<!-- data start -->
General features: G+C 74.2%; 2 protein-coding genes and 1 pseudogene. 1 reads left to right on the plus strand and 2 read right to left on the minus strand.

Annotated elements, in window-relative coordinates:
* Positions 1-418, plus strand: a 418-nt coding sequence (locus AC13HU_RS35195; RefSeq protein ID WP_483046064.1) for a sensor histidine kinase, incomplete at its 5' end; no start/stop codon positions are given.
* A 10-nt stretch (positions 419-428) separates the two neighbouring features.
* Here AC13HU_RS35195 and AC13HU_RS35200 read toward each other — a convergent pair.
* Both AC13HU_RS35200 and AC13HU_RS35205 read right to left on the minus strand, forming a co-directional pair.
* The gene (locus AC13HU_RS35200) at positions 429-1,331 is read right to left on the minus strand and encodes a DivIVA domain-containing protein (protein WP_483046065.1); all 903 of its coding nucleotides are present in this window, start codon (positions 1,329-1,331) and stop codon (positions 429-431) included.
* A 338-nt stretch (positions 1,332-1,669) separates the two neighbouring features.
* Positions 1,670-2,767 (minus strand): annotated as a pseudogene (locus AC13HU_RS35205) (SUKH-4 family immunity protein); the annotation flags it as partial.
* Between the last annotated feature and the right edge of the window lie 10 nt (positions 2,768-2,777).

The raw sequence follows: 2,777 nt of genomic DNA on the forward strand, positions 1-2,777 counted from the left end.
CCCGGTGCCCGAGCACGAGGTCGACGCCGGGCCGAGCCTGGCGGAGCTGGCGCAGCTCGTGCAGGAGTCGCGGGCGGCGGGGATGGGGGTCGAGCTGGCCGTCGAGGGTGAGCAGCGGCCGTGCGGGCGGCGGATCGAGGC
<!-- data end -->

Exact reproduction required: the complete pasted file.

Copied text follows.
General features: G+C 74.2%; 2 protein-coding genes and 1 pseudogene. 1 reads left to right on the plus strand and 2 read right to left on the minus strand.

Annotated elements, in window-relative coordinates:
* Positions 1-418, plus strand: a 418-nt coding sequence (locus AC13HU_RS35195; RefSeq protein ID WP_483046064.1) for a sensor histidine kinase, incomplete at its 5' end; no start/stop codon positions are given.
* A 10-nt stretch (positions 419-428) separates the two neighbouring features.
* Here AC13HU_RS35195 and AC13HU_RS35200 read toward each other — a convergent pair.
* Both AC13HU_RS35200 and AC13HU_RS35205 read right to left on the minus strand, forming a co-directional pair.
* The gene (locus AC13HU_RS35200) at positions 429-1,331 is read right to left on the minus strand and encodes a DivIVA domain-containing protein (protein WP_483046065.1); all 903 of its coding nucleotides are present in this window, start codon (positions 1,329-1,331) and stop codon (positions 429-431) included.
* A 338-nt stretch (positions 1,332-1,669) separates the two neighbouring features.
* Positions 1,670-2,767 (minus strand): annotated as a pseudogene (locus AC13HU_RS35205) (SUKH-4 family immunity protein); the annotation flags it as partial.
* Between the last annotated feature and the right edge of the window lie 10 nt (positions 2,768-2,777).

The raw sequence follows: 2,777 nt of genomic DNA on the forward strand, positions 1-2,777 counted from the left end.
CCCGGTGCCCGAGCACGAGGTCGACGCCGGGCCGAGCCTGGCGGAGCTGGCGCAGCTCGTGCAGGAGTCGCGGGCGGCGGGGATGGGGGTCGAGCTGGCCGTCGAGGGTGAGCAGCGGCCGTGCGGGCGGCGGATCGAGGC